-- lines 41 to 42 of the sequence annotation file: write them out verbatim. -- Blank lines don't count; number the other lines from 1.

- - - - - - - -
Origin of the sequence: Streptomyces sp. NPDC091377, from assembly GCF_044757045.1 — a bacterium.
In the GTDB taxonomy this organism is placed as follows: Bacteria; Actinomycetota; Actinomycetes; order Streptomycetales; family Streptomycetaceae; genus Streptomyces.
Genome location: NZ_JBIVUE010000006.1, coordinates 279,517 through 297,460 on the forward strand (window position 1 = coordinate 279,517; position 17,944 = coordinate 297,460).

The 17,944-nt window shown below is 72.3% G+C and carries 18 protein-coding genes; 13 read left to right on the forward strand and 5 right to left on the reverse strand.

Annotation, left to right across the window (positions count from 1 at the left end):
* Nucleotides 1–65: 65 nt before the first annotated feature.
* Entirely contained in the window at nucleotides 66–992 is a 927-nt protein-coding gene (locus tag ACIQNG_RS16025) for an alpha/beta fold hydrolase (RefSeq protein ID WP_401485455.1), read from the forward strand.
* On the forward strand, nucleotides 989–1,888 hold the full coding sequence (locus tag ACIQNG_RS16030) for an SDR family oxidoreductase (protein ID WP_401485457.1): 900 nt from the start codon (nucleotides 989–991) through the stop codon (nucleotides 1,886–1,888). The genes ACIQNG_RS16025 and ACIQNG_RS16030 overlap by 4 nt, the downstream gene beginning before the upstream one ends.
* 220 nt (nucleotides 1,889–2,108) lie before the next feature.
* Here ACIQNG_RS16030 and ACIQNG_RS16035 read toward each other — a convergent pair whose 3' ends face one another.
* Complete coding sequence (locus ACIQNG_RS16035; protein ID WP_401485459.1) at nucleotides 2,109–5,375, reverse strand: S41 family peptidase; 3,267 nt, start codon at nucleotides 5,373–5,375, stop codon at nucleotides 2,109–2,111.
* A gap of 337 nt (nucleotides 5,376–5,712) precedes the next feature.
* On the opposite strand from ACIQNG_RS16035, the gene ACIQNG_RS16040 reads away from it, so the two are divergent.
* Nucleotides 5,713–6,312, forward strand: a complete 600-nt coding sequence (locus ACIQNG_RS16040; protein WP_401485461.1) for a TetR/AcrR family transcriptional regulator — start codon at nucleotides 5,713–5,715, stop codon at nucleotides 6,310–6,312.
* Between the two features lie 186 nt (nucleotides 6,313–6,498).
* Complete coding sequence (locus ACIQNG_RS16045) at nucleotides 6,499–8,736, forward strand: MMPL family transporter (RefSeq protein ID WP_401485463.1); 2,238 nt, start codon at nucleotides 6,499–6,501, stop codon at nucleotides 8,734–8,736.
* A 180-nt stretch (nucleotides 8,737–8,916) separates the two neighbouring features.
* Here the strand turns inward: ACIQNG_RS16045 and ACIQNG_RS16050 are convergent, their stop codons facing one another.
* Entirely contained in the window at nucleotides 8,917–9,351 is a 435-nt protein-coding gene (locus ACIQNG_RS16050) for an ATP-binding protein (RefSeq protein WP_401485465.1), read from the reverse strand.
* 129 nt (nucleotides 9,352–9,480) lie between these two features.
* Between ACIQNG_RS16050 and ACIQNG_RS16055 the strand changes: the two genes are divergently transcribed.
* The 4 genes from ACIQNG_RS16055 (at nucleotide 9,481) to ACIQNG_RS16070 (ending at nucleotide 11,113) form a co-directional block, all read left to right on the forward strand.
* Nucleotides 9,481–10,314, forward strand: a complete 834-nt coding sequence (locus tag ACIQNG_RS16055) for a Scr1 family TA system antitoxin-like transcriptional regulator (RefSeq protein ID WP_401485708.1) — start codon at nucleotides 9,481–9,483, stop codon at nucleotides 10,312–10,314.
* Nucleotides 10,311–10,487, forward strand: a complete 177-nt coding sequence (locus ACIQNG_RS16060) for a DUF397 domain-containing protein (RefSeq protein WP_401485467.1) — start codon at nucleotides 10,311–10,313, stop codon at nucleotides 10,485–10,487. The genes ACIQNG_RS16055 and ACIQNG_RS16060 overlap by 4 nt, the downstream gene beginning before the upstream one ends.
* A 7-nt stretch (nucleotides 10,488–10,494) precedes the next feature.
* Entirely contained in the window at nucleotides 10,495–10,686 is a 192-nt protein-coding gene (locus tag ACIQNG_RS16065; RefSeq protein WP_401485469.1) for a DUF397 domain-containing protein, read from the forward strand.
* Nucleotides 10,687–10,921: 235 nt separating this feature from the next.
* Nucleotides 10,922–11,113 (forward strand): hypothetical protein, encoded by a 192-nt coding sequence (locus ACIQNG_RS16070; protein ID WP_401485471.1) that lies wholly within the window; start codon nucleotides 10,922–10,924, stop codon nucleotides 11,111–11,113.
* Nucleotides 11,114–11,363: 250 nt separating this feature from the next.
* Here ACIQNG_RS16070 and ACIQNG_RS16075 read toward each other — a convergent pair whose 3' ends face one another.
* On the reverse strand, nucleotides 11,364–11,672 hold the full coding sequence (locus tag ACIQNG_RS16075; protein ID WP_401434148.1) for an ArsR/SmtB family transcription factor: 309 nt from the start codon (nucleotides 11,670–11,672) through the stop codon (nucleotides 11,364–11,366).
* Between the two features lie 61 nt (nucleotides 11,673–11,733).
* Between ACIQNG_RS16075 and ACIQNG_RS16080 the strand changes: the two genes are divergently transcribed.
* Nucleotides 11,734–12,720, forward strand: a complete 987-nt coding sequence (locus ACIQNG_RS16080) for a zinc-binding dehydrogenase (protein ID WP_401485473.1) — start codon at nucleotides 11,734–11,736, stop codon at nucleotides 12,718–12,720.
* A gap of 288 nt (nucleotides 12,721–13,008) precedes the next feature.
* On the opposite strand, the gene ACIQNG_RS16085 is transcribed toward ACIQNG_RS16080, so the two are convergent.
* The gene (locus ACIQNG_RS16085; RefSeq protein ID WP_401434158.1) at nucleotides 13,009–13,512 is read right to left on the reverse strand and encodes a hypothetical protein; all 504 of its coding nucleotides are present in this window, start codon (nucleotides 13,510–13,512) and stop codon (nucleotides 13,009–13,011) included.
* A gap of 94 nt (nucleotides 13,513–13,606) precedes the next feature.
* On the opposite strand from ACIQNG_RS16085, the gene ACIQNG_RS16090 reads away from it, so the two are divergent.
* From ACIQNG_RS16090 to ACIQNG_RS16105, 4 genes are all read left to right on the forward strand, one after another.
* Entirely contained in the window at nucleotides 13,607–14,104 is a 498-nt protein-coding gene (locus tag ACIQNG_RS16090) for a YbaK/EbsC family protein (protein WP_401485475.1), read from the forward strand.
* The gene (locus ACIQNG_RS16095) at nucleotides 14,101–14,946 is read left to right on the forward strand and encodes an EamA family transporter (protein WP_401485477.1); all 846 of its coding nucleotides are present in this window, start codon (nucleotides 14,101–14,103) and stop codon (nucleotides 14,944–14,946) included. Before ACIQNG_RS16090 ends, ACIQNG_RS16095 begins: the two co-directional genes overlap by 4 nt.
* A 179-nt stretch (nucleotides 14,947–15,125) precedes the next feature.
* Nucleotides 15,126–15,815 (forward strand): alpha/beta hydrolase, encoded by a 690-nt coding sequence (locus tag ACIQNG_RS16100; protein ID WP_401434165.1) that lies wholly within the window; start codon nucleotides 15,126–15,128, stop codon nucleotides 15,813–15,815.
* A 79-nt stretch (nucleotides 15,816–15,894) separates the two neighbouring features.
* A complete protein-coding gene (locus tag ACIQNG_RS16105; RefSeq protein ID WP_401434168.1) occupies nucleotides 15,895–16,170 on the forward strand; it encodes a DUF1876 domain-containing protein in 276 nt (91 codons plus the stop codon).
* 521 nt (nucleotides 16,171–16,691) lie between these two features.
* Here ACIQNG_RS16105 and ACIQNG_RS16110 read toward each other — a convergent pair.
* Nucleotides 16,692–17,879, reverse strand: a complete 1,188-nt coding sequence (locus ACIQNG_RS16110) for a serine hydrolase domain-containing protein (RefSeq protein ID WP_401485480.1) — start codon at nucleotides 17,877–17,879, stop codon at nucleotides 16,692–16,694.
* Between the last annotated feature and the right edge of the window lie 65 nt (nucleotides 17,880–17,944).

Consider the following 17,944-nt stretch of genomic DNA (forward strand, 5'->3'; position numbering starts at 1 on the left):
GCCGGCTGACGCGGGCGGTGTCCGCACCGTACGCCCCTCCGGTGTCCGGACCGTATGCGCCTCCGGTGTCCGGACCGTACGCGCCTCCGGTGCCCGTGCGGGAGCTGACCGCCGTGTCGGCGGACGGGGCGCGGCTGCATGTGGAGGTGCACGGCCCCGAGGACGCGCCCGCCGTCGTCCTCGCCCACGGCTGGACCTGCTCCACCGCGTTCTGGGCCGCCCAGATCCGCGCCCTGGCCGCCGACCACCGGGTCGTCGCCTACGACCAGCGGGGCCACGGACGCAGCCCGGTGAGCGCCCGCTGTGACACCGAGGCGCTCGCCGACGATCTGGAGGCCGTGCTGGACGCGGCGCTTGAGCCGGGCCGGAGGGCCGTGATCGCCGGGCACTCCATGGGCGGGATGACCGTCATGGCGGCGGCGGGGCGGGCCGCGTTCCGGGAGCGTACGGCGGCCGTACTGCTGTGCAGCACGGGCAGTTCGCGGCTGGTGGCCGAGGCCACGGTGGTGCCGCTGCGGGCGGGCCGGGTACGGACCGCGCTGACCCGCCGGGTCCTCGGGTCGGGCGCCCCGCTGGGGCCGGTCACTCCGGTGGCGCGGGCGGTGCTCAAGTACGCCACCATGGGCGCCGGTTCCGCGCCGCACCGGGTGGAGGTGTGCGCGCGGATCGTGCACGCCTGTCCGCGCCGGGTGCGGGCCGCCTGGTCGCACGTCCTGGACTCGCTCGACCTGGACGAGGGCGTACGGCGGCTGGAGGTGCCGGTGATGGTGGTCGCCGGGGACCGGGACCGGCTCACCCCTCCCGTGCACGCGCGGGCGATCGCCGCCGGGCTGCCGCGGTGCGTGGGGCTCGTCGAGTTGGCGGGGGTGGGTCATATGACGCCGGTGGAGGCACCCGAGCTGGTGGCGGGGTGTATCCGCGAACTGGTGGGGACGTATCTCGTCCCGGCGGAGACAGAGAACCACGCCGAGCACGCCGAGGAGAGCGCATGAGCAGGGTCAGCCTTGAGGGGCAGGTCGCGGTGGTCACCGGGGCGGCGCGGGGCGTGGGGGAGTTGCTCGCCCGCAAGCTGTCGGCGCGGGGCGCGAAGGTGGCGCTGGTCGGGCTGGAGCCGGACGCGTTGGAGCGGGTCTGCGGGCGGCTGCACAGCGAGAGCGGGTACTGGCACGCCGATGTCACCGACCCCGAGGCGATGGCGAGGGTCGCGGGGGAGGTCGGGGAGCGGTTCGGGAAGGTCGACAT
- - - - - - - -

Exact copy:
* Entirely contained in the window at nucleotides 13,607–14,104 is a 498-nt protein-coding gene (locus tag ACIQNG_RS16090) for a YbaK/EbsC family protein (protein WP_401485475.1), read from the forward strand.
* The gene (locus ACIQNG_RS16095) at nucleotides 14,101–14,946 is read left to right on the forward strand and encodes an EamA family transporter (protein WP_401485477.1); all 846 of its coding nucleotides are present in this window, start codon (nucleotides 14,101–14,103) and stop codon (nucleotides 14,944–14,946) included. Before ACIQNG_RS16090 ends, ACIQNG_RS16095 begins: the two co-directional genes overlap by 4 nt.